Part 1 ; The Art of Phrasing
Part 2 ; The Art of Making Sense
Part 3 ; The Art of Song Writing
Part 4 ; The Art of Reading Attentively
- the turn of the screw
- the closest literature studies ever got
- the blindness that followed
- the hounting of bly
- a fluttered, anxious girl out of a hampshire vicarage
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Poetry and how to survive it
or : the art of reading attentively
If I read a book and it makes my whole body so cold no fire can ever warm me,
I know that is poetry.
f I feel physically as if the top of my head were taken off,
I know that is poetry.
These are the only ways I know it. Is there any other way?
the turn of the screw
The novella by Henry James (1843 – 1916) is for sheer size not really suited to try wordsubstitution on, but it will do the trick all the same. Time consuming it may be, but that does not prevent the actors from the RSC to perform this very exercise on every Shakespeare play that nowadays runs in Stratford : this helps them to understand what is going on on stage.
But is it obligate? for a few key scenes perhaps. But reading attentively will by now be sufficient to recognize familiar patterns if and when they occur. Which is a good thing too, because you are on your own this time. I would love to reveal the story’s brilliant simplicity, but Henry James won’t have it :
“So long as the events are veiled the imagination will run riot and depict all sorts of horrors, but as soon as the veil is lifted, all mystery disappears, and with it the sense of terror.”
To explain a mystery without unveiling it, is like squaring the circle ; it is allowed, but one better don’t even try. Which leaves only one approach open, and that is to make you read the narrative just for the pleasure of unveiling the events yourself :
The story had held us, round the fire, sufficiently breathless, but except the obvious remark that it was gruesome, as, on Christmas eve in an old house, a strange tale should essentially be, I remember no comment uttered till somebody happened to say that it was the only case he had met in which such a visitation had fallen on a child. The case, I may mention, was that of an apparition in just such an old house as had gathered us for the occasion – an appearance, of a dreadful kind, to a little boy sleeping in the room with his mother and waking her up in the terror of it; waking her not to dissipate his dread and soothe him to sleep again, but to encounter also, herself, before she had succeeded in doing so, the same sight that had shaken him. It was this observation that drew from Douglas – not immediately, but later in the evening – a reply that had the interesting consequence to which I call attention. Someone else told a story not particularly effective, which I saw he was not following. This I took for a sign that he had himself something to produce and that we should only have to wait. We waited in fact till two nights later; but that same evening, before we scattered, he brought out what was in his mind. – – – — — – – – – – – – – – – – – – – – – — – – – – “I quite agree – in regard to Griffin’s ghost, or whatever it was – that its appearing first to the little boy, at so tender an age, adds a particular touch. But it’s not the first occurrence of its charming kind that I know to have involved a child. If the child gives the effect another turn of the screw, what do you say to two children—?” – – – — — – – – – – – – – – – – – — – “We say, of course,” somebody exclaimed, “that they give two turns! Also that we want to hear about them.”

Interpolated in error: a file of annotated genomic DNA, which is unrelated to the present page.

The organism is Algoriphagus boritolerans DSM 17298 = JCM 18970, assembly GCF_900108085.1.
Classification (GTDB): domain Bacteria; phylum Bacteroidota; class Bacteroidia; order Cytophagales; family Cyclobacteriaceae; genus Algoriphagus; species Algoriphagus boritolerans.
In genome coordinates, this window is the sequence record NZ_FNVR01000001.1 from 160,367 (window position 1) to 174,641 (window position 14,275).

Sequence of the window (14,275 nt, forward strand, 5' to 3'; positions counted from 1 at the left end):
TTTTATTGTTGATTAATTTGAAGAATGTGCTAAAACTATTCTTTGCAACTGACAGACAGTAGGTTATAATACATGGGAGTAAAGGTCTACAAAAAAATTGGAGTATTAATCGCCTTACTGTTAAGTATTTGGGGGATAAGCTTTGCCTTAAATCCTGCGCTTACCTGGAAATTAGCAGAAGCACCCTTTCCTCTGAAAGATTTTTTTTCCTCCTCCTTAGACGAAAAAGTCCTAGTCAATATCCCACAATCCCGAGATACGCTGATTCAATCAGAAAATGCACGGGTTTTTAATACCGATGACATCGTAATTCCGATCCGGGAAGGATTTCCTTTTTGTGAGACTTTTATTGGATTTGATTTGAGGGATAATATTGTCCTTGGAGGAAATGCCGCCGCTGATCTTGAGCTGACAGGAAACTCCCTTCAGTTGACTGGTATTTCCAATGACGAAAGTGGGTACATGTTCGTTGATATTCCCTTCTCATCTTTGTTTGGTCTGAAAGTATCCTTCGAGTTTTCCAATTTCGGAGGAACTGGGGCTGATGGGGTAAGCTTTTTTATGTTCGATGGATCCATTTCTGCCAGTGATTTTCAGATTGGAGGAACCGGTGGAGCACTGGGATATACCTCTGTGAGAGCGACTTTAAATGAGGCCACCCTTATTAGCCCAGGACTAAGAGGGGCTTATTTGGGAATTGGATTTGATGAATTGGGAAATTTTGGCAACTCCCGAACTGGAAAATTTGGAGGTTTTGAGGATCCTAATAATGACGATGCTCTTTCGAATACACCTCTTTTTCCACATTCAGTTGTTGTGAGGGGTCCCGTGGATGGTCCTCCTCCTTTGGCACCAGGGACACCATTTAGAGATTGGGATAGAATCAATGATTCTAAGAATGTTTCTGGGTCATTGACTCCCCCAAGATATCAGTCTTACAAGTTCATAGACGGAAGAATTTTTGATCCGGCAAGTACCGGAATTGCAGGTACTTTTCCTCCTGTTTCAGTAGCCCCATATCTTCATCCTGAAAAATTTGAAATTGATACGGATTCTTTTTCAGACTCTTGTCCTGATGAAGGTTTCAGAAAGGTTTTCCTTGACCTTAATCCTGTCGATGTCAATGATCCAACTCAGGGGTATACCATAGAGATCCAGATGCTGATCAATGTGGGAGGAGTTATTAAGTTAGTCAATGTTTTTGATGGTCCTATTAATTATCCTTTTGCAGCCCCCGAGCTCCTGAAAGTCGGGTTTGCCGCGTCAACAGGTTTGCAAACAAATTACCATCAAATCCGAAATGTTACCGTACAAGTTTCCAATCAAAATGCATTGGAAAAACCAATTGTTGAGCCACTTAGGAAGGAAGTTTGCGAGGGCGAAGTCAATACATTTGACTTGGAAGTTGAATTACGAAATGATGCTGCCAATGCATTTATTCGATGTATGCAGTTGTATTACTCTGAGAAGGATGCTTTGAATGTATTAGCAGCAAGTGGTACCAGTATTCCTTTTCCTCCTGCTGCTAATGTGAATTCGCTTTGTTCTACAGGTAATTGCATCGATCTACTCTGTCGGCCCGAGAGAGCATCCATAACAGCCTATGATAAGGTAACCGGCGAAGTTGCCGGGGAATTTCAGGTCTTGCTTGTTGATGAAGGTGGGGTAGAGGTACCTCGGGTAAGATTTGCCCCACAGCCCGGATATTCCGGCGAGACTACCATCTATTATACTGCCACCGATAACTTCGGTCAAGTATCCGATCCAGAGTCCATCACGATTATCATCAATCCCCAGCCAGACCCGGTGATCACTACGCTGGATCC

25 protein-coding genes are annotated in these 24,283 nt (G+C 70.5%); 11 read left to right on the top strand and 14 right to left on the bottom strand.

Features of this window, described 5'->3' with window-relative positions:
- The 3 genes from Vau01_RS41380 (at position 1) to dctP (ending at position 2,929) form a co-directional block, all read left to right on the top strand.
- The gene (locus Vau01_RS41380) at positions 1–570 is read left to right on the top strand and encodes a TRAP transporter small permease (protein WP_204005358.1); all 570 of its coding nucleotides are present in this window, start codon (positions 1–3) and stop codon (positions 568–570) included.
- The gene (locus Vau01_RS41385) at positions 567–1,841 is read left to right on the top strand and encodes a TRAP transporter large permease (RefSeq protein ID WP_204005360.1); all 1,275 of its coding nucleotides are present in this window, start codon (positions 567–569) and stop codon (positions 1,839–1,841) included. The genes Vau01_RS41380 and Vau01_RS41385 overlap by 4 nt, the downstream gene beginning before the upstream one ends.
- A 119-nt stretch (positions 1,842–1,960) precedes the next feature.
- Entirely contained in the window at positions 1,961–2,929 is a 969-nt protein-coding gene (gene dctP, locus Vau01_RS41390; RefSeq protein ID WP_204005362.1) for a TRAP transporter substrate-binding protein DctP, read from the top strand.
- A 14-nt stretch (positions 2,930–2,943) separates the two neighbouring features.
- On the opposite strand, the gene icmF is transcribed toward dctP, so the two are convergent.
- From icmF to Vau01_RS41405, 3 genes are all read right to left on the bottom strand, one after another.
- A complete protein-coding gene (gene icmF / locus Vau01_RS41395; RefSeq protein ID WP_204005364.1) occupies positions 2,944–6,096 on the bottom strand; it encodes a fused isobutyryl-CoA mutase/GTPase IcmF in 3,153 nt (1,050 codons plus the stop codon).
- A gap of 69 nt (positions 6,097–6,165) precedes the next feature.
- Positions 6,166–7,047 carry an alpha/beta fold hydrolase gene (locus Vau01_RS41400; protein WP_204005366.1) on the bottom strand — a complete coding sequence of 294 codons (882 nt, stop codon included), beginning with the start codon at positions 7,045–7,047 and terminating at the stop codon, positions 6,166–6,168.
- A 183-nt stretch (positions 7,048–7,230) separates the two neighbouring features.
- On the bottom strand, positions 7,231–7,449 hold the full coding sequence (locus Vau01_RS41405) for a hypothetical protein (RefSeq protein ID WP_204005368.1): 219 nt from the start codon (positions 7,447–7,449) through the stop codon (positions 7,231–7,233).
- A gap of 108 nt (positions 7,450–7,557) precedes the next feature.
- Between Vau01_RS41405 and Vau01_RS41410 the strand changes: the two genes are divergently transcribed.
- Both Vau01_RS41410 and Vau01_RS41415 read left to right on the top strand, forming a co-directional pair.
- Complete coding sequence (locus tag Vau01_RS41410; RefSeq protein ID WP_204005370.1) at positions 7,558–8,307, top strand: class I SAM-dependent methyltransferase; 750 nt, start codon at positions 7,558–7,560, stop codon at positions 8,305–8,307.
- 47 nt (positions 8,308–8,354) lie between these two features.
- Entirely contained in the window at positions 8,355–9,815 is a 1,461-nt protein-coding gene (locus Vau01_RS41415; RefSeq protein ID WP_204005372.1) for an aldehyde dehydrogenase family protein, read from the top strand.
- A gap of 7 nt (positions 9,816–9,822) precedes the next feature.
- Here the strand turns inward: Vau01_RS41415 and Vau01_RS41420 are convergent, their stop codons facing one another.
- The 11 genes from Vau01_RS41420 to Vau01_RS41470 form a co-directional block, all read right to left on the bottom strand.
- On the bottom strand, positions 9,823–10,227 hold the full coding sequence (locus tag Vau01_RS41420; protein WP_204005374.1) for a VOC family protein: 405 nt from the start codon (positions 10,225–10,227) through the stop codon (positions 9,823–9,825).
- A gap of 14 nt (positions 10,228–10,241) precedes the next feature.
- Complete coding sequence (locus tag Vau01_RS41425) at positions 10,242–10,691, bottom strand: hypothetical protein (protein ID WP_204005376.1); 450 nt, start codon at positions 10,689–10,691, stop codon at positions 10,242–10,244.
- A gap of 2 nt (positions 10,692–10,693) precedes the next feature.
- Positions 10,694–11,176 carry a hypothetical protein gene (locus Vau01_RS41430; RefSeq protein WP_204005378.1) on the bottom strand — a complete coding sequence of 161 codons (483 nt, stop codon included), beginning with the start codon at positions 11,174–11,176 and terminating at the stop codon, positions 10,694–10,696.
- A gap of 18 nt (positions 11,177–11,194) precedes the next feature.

If you want to hear about them too, time has come to purchase a copy of the novella. Or to open the free available Ladder-edition by Adrian Dover. And to be aware that Henry James once described The Turn of the Screw as
“a piece of ingenuity pure and simple, of cold artistic calculation, an amusette to catch those not easily caught (the ‘fun’ of the capture of the merely witless being ever but small), the jaded, the disillusioned, the fastidious.”
Another author then, who likes to fool the best part of his audience. And, judged by his aim, Henry James has thrown the glove at Sherlock Holmes himself. He was, after all, a contemporary. But, for the sake of his own pleasure, he has to play things fair, because there is no fun in fooling Sherlock with a problem that has no solution. And the problem itself is ‘pure and simple’. A description that rules out obscurity for obscurity’s sake, and rather points at the efficient use of words in a poem. As a matter of fact, the beauty of the problem that Henry James composed is in its solvability. And in the amusette’s very design to be elementary. Which, of course, is no help to poor witless Watson. If he, for instance, notices the anomaly in the novella’s opening paragraph, he can be trusted to explain it away as not necessarily an anomaly within the world of the story itself. Sherlock Holmes, on the other hand, takes for granted that Henry James expects his more attentive readers to appreciate the clue.
Henry James’s masterpiece deserves all the protection a well maintained omerta can provide. Just your luck then, that Sherlock Holmes always has a theory at the ready after hearing a mystery’s first lines of introduction. One that covers all angles, and is always comfirmed by what he hears next. By the time he sets out to investigate, it is merely to pick up the evidence to close a case that has already been solved. A pattern that Henry James makes good use of. And heaving read the introductory section, Holmes is after a certain manuscript. It is written in a woman’s hand, and Holmes expects to find it in the possession of the introductory section’s anonymous narrator ; the third in a succession of narrators, and our direct source of the story. No big deal, perhaps, but part of a theory that enables him to picture the Christmas party in as close a detail as any of the people sitting around the fire.